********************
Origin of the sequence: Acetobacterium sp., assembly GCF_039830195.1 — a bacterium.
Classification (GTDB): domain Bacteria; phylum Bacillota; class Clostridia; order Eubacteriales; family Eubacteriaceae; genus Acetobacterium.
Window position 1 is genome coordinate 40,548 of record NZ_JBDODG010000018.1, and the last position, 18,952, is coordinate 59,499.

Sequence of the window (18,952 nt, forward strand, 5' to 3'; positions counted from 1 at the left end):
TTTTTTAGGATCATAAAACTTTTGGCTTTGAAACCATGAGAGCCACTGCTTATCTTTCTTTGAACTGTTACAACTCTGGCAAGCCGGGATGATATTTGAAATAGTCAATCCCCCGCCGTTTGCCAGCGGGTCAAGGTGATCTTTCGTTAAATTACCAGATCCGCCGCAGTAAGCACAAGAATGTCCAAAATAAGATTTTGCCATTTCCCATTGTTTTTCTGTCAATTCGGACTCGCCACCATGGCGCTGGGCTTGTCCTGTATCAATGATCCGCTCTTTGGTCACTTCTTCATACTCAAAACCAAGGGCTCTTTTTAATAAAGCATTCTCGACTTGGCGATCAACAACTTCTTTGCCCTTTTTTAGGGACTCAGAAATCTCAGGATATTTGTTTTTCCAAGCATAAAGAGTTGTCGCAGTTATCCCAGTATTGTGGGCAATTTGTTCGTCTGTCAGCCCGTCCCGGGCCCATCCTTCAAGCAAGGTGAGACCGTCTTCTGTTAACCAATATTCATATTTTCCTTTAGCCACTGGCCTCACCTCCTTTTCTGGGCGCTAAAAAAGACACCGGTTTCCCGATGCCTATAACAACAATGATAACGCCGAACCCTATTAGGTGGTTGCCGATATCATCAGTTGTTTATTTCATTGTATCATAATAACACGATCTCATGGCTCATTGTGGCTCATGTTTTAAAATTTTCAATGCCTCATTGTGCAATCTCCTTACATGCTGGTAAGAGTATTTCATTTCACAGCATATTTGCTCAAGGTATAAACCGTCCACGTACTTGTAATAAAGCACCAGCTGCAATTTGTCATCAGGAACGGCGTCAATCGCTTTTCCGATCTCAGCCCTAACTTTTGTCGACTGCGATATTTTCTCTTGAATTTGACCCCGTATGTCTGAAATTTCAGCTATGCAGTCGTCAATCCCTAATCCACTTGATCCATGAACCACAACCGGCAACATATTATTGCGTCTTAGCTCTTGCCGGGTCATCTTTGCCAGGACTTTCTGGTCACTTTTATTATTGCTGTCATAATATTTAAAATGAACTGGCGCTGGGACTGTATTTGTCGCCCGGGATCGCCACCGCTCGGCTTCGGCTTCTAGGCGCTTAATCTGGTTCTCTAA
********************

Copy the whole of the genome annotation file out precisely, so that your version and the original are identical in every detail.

Origin of the sequence: Acetobacterium sp., assembly GCF_039830195.1 — a bacterium.
Classification (GTDB): domain Bacteria; phylum Bacillota; class Clostridia; order Eubacteriales; family Eubacteriaceae; genus Acetobacterium.
Window position 1 is genome coordinate 40,548 of record NZ_JBDODG010000018.1, and the last position, 18,952, is coordinate 59,499.

Sequence of the window (18,952 nt, forward strand, 5' to 3'; positions counted from 1 at the left end):
TTTTTTAGGATCATAAAACTTTTGGCTTTGAAACCATGAGAGCCACTGCTTATCTTTCTTTGAACTGTTACAACTCTGGCAAGCCGGGATGATATTTGAAATAGTCAATCCCCCGCCGTTTGCCAGCGGGTCAAGGTGATCTTTCGTTAAATTACCAGATCCGCCGCAGTAAGCACAAGAATGTCCAAAATAAGATTTTGCCATTTCCCATTGTTTTTCTGTCAATTCGGACTCGCCACCATGGCGCTGGGCTTGTCCTGTATCAATGATCCGCTCTTTGGTCACTTCTTCATACTCAAAACCAAGGGCTCTTTTTAATAAAGCATTCTCGACTTGGCGATCAACAACTTCTTTGCCCTTTTTTAGGGACTCAGAAATCTCAGGATATTTGTTTTTCCAAGCATAAAGAGTTGTCGCAGTTATCCCAGTATTGTGGGCAATTTGTTCGTCTGTCAGCCCGTCCCGGGCCCATCCTTCAAGCAAGGTGAGACCGTCTTCTGTTAACCAATATTCATATTTTCCTTTAGCCACTGGCCTCACCTCCTTTTCTGGGCGCTAAAAAAGACACCGGTTTCCCGATGCCTATAACAACAATGATAACGCCGAACCCTATTAGGTGGTTGCCGATATCATCAGTTGTTTATTTCATTGTATCATAATAACACGATCTCATGGCTCATTGTGGCTCATGTTTTAAAATTTTCAATGCCTCATTGTGCAATCTCCTTACATGCTGGTAAGAGTATTTCATTTCACAGCATATTTGCTCAAGGTATAAACCGTCCACGTACTTGTAATAAAGCACCAGCTGCAATTTGTCATCAGGAACGGCGTCAATCGCTTTTCCGATCTCAGCCCTAACTTTTGTCGACTGCGATATTTTCTCTTGAATTTGACCCCGTATGTCTGAAATTTCAGCTATGCAGTCGTCAATCCCTAATCCACTTGATCCATGAACCACAACCGGCAACATATTATTGCGTCTTAGCTCTTGCCGGGTCATCTTTGCCAGGACTTTCTGGTCACTTTTATTATTGCTGTCATAATATTTAAAATGAACTGGCGCTGGGACTGTATTTGTCGCCCGGGATCGCCACCGCTCGGCTTCGGCTTCTAGGCGCTTAATCTGGTTCTCTAA